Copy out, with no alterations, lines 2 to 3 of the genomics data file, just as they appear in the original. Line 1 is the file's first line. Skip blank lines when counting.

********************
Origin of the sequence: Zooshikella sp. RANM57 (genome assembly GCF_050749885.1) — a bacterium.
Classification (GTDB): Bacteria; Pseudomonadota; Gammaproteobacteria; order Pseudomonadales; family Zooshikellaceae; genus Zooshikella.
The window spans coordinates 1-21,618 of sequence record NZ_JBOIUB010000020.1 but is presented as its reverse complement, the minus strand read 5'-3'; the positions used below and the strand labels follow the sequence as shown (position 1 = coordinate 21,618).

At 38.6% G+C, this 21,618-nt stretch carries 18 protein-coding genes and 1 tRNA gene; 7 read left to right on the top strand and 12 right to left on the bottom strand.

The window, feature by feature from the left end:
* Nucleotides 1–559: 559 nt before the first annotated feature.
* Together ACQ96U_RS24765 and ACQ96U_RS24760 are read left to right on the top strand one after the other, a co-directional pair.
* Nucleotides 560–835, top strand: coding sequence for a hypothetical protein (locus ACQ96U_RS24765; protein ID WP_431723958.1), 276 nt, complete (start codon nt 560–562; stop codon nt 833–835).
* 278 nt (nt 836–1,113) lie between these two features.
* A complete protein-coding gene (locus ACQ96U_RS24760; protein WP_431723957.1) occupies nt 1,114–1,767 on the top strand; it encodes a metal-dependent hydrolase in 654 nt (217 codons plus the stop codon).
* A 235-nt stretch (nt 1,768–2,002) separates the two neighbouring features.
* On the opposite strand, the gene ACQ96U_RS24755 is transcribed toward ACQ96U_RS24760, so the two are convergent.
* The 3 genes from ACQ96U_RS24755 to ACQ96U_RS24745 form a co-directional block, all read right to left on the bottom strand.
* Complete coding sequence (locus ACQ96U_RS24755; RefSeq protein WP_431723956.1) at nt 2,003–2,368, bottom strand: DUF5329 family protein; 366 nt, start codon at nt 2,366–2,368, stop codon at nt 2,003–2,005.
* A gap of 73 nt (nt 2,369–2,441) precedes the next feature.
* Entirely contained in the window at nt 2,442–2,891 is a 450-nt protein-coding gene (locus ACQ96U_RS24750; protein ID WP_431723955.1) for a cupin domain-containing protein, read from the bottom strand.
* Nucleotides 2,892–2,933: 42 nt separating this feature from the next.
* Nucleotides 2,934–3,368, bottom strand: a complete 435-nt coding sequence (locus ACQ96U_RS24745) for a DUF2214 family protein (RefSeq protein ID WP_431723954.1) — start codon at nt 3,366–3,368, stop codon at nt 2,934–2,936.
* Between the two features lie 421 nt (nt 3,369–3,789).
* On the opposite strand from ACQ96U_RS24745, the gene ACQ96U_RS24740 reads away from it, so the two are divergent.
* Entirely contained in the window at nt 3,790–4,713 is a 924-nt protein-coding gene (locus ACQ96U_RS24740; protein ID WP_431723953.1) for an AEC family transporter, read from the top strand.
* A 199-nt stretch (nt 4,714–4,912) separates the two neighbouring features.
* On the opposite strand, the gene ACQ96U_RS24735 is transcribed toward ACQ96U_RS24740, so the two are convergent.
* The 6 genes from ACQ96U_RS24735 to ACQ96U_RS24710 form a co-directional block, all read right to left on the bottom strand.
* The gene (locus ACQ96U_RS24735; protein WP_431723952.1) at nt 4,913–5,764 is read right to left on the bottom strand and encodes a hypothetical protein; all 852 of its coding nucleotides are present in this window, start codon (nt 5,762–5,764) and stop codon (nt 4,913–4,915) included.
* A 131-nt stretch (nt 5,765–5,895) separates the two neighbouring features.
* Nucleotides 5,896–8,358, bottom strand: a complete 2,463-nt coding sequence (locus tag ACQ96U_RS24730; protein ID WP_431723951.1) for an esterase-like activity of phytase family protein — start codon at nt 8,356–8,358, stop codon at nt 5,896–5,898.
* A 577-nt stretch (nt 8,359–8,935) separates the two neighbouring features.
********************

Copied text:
Classification (GTDB): Bacteria; Pseudomonadota; Gammaproteobacteria; order Pseudomonadales; family Zooshikellaceae; genus Zooshikella.
The window spans coordinates 1-21,618 of sequence record NZ_JBOIUB010000020.1 but is presented as its reverse complement, the minus strand read 5'-3'; the positions used below and the strand labels follow the sequence as shown (position 1 = coordinate 21,618).